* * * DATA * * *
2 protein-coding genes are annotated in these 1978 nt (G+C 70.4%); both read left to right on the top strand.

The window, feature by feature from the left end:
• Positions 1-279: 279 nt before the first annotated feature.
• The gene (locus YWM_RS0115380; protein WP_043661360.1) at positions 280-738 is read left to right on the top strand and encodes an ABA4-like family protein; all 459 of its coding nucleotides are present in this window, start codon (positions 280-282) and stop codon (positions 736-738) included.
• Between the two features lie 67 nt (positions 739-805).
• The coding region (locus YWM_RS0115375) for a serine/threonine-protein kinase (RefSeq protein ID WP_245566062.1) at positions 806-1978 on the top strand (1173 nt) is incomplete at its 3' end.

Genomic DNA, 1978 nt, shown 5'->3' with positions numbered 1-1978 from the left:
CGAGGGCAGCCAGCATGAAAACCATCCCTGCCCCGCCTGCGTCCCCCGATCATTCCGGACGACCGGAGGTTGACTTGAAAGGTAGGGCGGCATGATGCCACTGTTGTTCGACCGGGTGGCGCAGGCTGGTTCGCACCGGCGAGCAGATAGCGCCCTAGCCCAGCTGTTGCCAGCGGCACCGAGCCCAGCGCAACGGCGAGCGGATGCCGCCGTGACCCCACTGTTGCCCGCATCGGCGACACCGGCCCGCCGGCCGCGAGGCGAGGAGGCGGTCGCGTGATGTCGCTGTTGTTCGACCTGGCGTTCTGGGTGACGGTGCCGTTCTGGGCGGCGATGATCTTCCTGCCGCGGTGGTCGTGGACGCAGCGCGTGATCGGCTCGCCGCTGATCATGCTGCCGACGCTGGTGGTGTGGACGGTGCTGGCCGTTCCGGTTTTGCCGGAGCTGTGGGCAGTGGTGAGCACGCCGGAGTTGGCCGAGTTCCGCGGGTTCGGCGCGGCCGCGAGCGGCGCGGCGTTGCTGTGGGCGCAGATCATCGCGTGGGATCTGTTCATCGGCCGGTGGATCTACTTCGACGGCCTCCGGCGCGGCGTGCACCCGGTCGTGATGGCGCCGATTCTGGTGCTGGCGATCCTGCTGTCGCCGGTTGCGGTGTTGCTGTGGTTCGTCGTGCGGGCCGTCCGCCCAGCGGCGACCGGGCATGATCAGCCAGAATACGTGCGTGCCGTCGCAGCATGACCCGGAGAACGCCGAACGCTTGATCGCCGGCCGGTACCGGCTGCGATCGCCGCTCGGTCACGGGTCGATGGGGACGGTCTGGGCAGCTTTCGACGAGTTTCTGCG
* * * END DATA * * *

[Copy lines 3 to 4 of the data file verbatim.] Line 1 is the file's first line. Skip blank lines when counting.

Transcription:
• Positions 1-279: 279 nt before the first annotated feature.
• The gene (locus YWM_RS0115380; protein WP_043661360.1) at positions 280-738 is read left to right on the top strand and encodes an ABA4-like family protein; all 459 of its coding nucleotides are present in this window, start codon (positions 280-282) and stop codon (positions 736-738) included.